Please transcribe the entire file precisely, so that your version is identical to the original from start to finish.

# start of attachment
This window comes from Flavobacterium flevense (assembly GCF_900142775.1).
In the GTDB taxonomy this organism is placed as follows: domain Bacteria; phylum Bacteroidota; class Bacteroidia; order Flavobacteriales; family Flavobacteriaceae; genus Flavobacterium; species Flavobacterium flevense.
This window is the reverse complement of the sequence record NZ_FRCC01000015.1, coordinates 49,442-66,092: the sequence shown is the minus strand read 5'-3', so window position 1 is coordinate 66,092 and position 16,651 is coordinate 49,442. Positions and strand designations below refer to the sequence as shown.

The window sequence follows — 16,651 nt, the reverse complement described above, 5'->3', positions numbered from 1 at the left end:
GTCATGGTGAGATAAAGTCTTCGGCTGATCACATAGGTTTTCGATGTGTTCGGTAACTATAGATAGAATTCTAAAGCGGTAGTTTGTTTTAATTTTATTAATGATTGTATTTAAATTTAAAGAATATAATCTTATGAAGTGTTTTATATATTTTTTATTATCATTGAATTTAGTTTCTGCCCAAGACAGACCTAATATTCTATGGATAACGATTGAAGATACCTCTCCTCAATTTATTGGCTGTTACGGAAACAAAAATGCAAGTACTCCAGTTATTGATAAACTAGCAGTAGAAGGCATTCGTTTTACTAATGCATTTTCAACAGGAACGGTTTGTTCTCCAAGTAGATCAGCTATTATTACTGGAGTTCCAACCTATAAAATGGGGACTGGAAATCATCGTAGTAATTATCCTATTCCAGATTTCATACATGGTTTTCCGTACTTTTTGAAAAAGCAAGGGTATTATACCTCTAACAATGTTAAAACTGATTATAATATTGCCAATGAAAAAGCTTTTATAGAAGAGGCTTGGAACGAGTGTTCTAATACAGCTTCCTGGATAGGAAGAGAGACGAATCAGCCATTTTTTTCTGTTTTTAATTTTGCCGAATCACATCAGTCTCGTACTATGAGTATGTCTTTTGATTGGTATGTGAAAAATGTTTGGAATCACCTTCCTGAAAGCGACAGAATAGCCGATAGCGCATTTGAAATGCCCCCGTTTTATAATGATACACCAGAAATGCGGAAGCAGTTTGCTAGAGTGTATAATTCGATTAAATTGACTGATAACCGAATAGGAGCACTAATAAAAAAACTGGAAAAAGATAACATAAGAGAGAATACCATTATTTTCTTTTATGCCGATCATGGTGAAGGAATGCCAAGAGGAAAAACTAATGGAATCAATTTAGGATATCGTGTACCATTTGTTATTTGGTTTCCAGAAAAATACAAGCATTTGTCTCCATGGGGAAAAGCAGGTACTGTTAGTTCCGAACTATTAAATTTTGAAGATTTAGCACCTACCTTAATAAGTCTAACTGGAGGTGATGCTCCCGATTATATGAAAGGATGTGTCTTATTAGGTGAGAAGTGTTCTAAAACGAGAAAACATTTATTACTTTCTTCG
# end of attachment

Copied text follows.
This window comes from Flavobacterium flevense (assembly GCF_900142775.1).
In the GTDB taxonomy this organism is placed as follows: domain Bacteria; phylum Bacteroidota; class Bacteroidia; order Flavobacteriales; family Flavobacteriaceae; genus Flavobacterium; species Flavobacterium flevense.
This window is the reverse complement of the sequence record NZ_FRCC01000015.1, coordinates 49,442-66,092: the sequence shown is the minus strand read 5'-3', so window position 1 is coordinate 66,092 and position 16,651 is coordinate 49,442. Positions and strand designations below refer to the sequence as shown.

The window sequence follows — 16,651 nt, the reverse complement described above, 5'->3', positions numbered from 1 at the left end:
GTCATGGTGAGATAAAGTCTTCGGCTGATCACATAGGTTTTCGATGTGTTCGGTAACTATAGATAGAATTCTAAAGCGGTAGTTTGTTTTAATTTTATTAATGATTGTATTTAAATTTAAAGAATATAATCTTATGAAGTGTTTTATATATTTTTTATTATCATTGAATTTAGTTTCTGCCCAAGACAGACCTAATATTCTATGGATAACGATTGAAGATACCTCTCCTCAATTTATTGGCTGTTACGGAAACAAAAATGCAAGTACTCCAGTTATTGATAAACTAGCAGTAGAAGGCATTCGTTTTACTAATGCATTTTCAACAGGAACGGTTTGTTCTCCAAGTAGATCAGCTATTATTACTGGAGTTCCAACCTATAAAATGGGGACTGGAAATCATCGTAGTAATTATCCTATTCCAGATTTCATACATGGTTTTCCGTACTTTTTGAAAAAGCAAGGGTATTATACCTCTAACAATGTTAAAACTGATTATAATATTGCCAATGAAAAAGCTTTTATAGAAGAGGCTTGGAACGAGTGTTCTAATACAGCTTCCTGGATAGGAAGAGAGACGAATCAGCCATTTTTTTCTGTTTTTAATTTTGCCGAATCACATCAGTCTCGTACTATGAGTATGTCTTTTGATTGGTATGTGAAAAATGTTTGGAATCACCTTCCTGAAAGCGACAGAATAGCCGATAGCGCATTTGAAATGCCCCCGTTTTATAATGATACACCAGAAATGCGGAAGCAGTTTGCTAGAGTGTATAATTCGATTAAATTGACTGATAACCGAATAGGAGCACTAATAAAAAAACTGGAAAAAGATAACATAAGAGAGAATACCATTATTTTCTTTTATGCCGATCATGGTGAAGGAATGCCAAGAGGAAAAACTAATGGAATCAATTTAGGATATCGTGTACCATTTGTTATTTGGTTTCCAGAAAAATACAAGCATTTGTCTCCATGGGGAAAAGCAGGTACTGTTAGTTCCGAACTATTAAATTTTGAAGATTTAGCACCTACCTTAATAAGTCTAACTGGAGGTGATGCTCCCGATTATATGAAAGGATGTGTCTTATTAGGTGAGAAGTGTTCTAAAACGAGAAAACATTTATTACTTTCTTCG